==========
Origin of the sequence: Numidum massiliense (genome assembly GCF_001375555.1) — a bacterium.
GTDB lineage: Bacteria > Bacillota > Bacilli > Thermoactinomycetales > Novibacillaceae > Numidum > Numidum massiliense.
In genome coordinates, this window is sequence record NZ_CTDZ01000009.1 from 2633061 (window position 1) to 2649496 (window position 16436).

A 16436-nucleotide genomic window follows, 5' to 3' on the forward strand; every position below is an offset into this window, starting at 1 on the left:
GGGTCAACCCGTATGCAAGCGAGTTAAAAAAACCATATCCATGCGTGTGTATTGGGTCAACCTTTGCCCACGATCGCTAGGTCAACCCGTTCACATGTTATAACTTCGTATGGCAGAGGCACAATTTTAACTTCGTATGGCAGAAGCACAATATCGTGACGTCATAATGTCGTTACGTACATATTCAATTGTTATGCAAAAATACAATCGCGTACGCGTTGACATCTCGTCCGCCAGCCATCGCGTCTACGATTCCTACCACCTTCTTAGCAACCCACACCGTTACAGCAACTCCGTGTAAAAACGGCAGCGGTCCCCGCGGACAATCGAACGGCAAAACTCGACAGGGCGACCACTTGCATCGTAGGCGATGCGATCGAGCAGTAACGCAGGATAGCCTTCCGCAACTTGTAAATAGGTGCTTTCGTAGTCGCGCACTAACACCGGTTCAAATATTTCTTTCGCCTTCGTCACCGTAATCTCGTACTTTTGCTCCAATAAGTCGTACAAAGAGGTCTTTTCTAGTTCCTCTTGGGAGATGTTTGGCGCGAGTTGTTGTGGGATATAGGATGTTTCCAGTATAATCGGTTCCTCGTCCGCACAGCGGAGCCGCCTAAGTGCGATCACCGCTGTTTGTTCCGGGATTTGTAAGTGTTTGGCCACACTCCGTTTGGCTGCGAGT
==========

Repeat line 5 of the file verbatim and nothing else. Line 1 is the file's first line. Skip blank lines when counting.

GGGTCAACCCGTATGCAAGCGAGTTAAAAAAACCATATCCATGCGTGTGTATTGGGTCAACCTTTGCCCACGATCGCTAGGTCAACCCGTTCACATGTTATAACTTCGTATGGCAGAGGCACAATTTTAACTTCGTATGGCAGAAGCACAATATCGTGACGTCATAATGTCGTTACGTACATATTCAATTGTTATGCAAAAATACAATCGCGTACGCGTTGACATCTCGTCCGCCAGCCATCGCGTCTACGATTCCTACCACCTTCTTAGCAACCCACACCGTTACAGCAACTCCGTGTAAAAACGGCAGCGGTCCCCGCGGACAATCGAACGGCAAAACTCGACAGGGCGACCACTTGCATCGTAGGCGATGCGATCGAGCAGTAACGCAGGATAGCCTTCCGCAACTTGTAAATAGGTGCTTTCGTAGTCGCGCACTAACACCGGTTCAAATATTTCTTTCGCCTTCGTCACCGTAATCTCGTACTTTTGCTCCAATAAGTCGTACAAAGAGGTCTTTTCTAGTTCCTCTTGGGAGATGTTTGGCGCGAGTTGTTGTGGGATATAGGATGTTTCCAGTATAATCGGTTCCTCGTCCGCACAGCGGAGCCGCCTAAGTGCGATCACCGCTGTTTGTTCCGGGATTTGTAAGTGTTTGGCCACACTCCGTTTGGCTGCGAGT